The British Dental Association estimate that over 75,000 fewer appointments have taken place in Camden since the first lockdown, including 22,000 fewer for children.

Dental services for children

The findings also showed that only four practices were able to offer appointments for children (both new and existing NHS patients) for their dental needs even though all children up to the age of 18 are eligible for free dental care on the NHS. Additionally, three practices were only able to see children in an emergency.

Patients told to call 111, pay, or wait

Nearly all (29 out of 33) dental surgeries referred patients to NHS 111 when they struggled to give appointments to patients. NHS 111 can provide advice over the phone or refer patients to an emergency dental hub if the situation requires immediate care.

Seven of the 33 practices said they advise patients to call around to other practices to check availability, two said they would advise patients to pay privately, and one said they would take the patients number and call them back if there was a cancellation.

Therefore, most patients must either wait or pay for treatment.

“Find another dentist who can see you on the NHS, which will be rare. Otherwise, wait.”

 

Matthew Parris continued:

“Good oral health is a key part of the prevention of ill-health. There is a disparity in access to dental services, between those who must wait for treatment and those that can afford to pay for private treatment. If we do not act now, this is bound to exacerbate health inequalities in Camden.”

“Whilst these findings are a snapshot of a period of time, if the issue persists, there will be a growing unmet dentistry need in the Borough.”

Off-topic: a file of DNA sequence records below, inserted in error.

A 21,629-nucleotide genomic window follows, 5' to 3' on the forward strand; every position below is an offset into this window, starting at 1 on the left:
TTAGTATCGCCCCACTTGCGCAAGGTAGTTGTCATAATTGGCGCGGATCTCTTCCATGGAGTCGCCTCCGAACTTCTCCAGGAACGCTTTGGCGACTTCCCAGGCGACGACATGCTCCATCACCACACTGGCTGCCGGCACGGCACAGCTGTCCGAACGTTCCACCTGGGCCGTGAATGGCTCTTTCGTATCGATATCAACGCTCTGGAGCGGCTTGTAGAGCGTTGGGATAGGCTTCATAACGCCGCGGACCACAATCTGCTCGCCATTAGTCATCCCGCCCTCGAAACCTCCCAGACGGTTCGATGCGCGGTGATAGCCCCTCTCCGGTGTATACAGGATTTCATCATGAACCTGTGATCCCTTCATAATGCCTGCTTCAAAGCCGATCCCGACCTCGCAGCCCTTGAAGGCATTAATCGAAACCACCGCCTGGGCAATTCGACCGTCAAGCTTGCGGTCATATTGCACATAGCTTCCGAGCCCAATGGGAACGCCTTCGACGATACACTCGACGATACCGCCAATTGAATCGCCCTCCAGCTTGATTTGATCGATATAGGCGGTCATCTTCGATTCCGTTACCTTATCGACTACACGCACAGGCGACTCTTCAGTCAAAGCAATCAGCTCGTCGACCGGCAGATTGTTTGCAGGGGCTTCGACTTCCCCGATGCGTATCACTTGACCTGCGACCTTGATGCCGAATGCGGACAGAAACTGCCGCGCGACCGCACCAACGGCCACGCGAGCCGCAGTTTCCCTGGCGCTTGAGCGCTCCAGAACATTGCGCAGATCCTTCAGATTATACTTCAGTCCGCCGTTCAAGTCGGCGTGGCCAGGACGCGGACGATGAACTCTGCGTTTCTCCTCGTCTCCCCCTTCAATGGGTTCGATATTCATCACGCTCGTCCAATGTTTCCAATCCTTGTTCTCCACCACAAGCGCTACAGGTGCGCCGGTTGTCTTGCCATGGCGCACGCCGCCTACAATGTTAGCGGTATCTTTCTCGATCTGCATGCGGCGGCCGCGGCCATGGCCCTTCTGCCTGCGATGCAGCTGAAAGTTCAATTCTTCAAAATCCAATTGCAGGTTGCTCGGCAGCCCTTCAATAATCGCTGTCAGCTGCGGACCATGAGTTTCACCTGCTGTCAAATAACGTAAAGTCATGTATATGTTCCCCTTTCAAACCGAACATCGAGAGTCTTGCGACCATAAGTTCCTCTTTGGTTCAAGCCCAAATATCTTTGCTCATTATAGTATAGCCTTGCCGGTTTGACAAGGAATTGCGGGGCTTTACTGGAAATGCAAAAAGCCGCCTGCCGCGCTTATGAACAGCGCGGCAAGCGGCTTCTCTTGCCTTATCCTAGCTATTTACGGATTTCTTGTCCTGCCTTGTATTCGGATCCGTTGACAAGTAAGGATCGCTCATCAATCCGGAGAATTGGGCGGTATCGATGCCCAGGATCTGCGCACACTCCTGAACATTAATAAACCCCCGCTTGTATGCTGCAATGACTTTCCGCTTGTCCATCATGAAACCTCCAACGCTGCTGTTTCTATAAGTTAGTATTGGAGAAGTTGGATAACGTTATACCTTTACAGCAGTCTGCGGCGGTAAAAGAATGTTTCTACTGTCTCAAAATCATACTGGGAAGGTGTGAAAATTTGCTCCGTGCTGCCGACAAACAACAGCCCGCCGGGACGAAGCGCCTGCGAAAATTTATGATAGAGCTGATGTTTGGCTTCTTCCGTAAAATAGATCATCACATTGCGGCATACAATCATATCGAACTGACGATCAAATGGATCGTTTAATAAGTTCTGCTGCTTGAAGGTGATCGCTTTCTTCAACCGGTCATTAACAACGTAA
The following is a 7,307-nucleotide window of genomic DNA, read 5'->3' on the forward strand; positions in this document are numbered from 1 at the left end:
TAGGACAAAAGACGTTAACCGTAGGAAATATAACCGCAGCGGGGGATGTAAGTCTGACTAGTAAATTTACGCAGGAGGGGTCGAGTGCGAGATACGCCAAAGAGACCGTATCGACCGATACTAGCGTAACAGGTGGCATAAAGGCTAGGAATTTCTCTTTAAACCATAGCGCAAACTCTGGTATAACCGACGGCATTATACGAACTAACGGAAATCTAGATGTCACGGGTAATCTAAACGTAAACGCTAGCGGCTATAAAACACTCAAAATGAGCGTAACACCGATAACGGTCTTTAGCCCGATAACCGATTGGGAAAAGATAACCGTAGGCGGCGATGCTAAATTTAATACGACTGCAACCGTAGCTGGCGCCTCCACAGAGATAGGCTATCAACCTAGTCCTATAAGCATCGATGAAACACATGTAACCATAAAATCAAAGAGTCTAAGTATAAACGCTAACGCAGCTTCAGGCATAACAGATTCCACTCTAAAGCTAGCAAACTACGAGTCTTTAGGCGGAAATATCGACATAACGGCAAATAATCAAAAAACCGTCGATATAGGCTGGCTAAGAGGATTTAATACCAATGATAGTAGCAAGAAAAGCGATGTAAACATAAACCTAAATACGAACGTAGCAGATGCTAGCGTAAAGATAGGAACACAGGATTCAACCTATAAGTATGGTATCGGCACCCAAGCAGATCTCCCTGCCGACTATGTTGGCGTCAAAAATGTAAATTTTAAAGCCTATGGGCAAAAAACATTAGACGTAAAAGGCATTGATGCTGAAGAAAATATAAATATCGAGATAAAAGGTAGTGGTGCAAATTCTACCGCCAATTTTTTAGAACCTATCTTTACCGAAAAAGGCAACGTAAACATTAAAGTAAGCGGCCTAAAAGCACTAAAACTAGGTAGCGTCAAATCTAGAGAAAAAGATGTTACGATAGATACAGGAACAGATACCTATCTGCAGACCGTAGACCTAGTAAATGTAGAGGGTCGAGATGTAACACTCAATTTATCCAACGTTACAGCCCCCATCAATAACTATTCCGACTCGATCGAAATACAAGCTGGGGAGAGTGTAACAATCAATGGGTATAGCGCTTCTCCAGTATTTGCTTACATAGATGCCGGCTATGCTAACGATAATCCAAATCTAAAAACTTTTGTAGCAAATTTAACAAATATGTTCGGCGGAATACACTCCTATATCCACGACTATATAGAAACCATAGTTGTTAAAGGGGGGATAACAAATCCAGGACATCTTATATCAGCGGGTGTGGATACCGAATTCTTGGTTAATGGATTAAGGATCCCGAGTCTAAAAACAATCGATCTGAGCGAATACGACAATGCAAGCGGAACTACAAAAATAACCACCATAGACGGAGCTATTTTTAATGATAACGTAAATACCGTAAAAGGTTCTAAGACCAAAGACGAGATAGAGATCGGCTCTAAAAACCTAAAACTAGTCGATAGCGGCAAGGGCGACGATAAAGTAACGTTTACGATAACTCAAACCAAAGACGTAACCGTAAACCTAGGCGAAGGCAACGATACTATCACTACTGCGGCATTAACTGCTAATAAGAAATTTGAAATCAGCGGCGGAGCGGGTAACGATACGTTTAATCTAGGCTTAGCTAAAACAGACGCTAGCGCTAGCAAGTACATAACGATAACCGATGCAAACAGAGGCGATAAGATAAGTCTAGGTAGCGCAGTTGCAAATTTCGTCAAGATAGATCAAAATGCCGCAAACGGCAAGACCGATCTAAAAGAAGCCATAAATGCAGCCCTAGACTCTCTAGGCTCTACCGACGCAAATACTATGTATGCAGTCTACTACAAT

In another recent report on dentistry during COVID-19, Healthwatch England also pointed out the difficulty in accessibility and affordability of NHS dental services nationally.

Shawn Charlwood warned:

“We need nothing less than root and branch reform of the way this service operates. Unless we see real change these headlines will become the norm, and NHS dentistry will exist in name only.” 

Next steps

Healthwatch Camden will be working with Camden & Islington Public Health to determine whether a needs assessment of dentistry within the borough is needed. These findings will also be shared with the Local Dental Committee and the NHS.

If you are struggling to access NHS dentistry, please call NHS 111 for advice or get in touch with Healthwatch Camden by email at info@healthwatchcamden.co.uk or call on 020 7383 2402.

You can find the full report on NHS dentistry in Camden here.

ENDS

Notes to editors

  1. Healthwatch is the independent watchdog created to gather and represent the views of the public. Healthwatch plays a role at both the national and local levels to ensure that the views of people that use services are taken into account. It provides a collective voice for health and social care users in Camden.
  2. Healthwatch Camden has a seat on the Camden Health and Wellbeing Board and can alert Healthwatch England and the Care Quality Commission (CQC) to concerns about services.
  3. Local Healthwatch functions and powers are set out in the Health and Social Care Act 2012. This includes the power to refer its concerns to the local Health Overview and Scrutiny Committee.
  4. For more information contact namrata.bansal@healthwatchcamden.co.uk / 0207 3832 402.